Tucked away in the green and abundant countryside of Oxfordshire there lies a Jacobian manor house. Luscious gardens and old stones hugging each other allowing moments of magic to happen in a fairytale-like setting of the english countryside. However the sense of enchantment not only stems from the old history of the manor but also from the contemporary flair and lives added by Henrietta Courtauld and Bridget Elworthy.
Both met through a mutual friend that led to forging a bond that would result in a flourishing business founded in 2012 named “The Land Gardeners”.
Having trained individually as garden designers and horticulturists, working in gardens and nurseries to improve their knowledge and fuel their passion both women understood the sensibility and opportunity that the old manor house and its neglected land brought with it.
Bridget brought experience in growing cut flowers sustainably from her family farm in New Zealand whilst Henrietta honed her craft of landscape design working for several garden designers.
Even though it seemed a large undertaking the incredibly fertile soil and the intriguing tales about the original house and grounds led Bridget and Henrietta to restore it to its once vibrant productivity: “We had some old plans and a description of the garden from old sales particularly from the early twentieth century.”
Being built by two architects of the “Arts and Crafts” movement G.H Kitchen and Randall Wells in the 1920´s the house became an expression of their craftsmanship with features such as its iconic plasterwork and the wood-panelled library. A fire partially destroyed the manor in 2004 before being restored and put on the market by the previous owner Audrey Wardington. Bridget Elsworthy and her husband purchased the manor in 2008 slowly reviving it to its former glory with a unique and contemporary flair. Henrietta adds: “We also found wonderful black and white photos of the garden from the 1930´s which had been published in an article for Country Life”.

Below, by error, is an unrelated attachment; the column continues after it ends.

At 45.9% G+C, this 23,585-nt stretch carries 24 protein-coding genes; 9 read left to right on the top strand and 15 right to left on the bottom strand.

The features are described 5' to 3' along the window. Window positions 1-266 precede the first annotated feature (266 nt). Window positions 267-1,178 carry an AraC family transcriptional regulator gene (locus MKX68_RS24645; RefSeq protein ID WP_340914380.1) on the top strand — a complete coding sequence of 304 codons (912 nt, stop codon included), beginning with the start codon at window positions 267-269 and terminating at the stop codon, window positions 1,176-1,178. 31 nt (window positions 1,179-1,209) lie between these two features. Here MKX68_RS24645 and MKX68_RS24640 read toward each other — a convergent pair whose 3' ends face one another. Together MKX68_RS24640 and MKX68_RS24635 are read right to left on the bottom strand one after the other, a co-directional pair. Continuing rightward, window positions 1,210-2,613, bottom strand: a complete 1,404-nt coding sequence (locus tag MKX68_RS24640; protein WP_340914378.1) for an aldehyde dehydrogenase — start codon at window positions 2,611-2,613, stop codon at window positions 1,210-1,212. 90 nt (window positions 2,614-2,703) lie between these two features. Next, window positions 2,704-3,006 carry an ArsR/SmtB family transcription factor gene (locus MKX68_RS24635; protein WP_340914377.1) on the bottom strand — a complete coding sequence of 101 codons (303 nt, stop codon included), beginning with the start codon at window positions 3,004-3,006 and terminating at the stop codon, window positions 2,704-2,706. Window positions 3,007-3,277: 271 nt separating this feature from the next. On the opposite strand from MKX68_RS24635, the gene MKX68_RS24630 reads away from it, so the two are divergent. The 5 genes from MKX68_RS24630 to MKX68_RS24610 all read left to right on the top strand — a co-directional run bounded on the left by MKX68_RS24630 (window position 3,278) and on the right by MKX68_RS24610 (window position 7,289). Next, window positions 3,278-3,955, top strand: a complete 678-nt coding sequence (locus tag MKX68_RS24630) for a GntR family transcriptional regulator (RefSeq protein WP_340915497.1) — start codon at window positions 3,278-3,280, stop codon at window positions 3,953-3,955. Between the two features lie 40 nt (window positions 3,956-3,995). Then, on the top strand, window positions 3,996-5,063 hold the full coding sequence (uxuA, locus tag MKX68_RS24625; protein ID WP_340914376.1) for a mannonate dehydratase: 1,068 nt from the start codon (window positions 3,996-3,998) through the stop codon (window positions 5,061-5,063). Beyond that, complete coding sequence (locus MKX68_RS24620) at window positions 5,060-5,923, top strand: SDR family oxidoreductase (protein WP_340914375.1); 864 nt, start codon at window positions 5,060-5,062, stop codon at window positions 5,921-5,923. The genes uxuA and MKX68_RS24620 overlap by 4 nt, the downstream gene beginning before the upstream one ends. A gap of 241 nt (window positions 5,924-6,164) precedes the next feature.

After more discoveries of the history of the space as well as the illuminating stories told by the previous owner of the manor Bridget and Henrietta tapped into the history of the space following a trail that was left by the mother-in-law of the previous owner. She herself used to cut roses fresh from the gardens and would deliver them to florists in the heart of London.
In line with their ideas to create a productive garden the flowers grown by them soon included the whole garden allowing them to cut from an abundance and variety of herbaceous plants and shrubs.
The two women, who created a sustainable business based on the ethos of nurturing the soil, are running the now well known working gardens at Wardington Manor besides offering practical and sustainable garden design from their studio in London specialising in walled gardens:
“The old walled garden had been divided into four quarters so we reinstated these and the cutting garden was a pony paddock when we arrived. There were two old pear trees which had lined a wide path so we reinstated the beds each side of the path – and then went on to create more beds as our need for space increased.”